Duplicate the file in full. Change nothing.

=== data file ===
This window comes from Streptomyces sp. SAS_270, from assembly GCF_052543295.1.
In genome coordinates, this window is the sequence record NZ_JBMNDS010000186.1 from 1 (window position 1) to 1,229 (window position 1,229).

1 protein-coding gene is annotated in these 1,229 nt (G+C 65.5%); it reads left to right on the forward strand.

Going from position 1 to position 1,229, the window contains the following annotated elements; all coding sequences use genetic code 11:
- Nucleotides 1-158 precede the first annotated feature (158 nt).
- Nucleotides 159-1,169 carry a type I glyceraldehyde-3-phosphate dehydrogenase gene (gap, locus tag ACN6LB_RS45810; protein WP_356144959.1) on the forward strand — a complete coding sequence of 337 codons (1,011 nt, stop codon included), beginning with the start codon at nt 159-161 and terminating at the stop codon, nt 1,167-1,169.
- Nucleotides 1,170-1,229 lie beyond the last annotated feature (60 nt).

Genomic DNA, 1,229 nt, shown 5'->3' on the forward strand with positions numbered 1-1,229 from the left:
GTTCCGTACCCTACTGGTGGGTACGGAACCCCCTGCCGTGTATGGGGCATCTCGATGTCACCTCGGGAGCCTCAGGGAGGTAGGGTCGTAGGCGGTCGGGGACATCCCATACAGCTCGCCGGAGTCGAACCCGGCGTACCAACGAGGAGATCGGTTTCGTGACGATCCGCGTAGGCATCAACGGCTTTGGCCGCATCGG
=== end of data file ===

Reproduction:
This window comes from Streptomyces sp. SAS_270, from assembly GCF_052543295.1.
In genome coordinates, this window is the sequence record NZ_JBMNDS010000186.1 from 1 (window position 1) to 1,229 (window position 1,229).

1 protein-coding gene is annotated in these 1,229 nt (G+C 65.5%); it reads left to right on the forward strand.

Going from position 1 to position 1,229, the window contains the following annotated elements; all coding sequences use genetic code 11:
- Nucleotides 1-158 precede the first annotated feature (158 nt).
- Nucleotides 159-1,169 carry a type I glyceraldehyde-3-phosphate dehydrogenase gene (gap, locus tag ACN6LB_RS45810; protein WP_356144959.1) on the forward strand — a complete coding sequence of 337 codons (1,011 nt, stop codon included), beginning with the start codon at nt 159-161 and terminating at the stop codon, nt 1,167-1,169.
- Nucleotides 1,170-1,229 lie beyond the last annotated feature (60 nt).

Genomic DNA, 1,229 nt, shown 5'->3' on the forward strand with positions numbered 1-1,229 from the left:
GTTCCGTACCCTACTGGTGGGTACGGAACCCCCTGCCGTGTATGGGGCATCTCGATGTCACCTCGGGAGCCTCAGGGAGGTAGGGTCGTAGGCGGTCGGGGACATCCCATACAGCTCGCCGGAGTCGAACCCGGCGTACCAACGAGGAGATCGGTTTCGTGACGATCCGCGTAGGCATCAACGGCTTTGGCCGCATCGG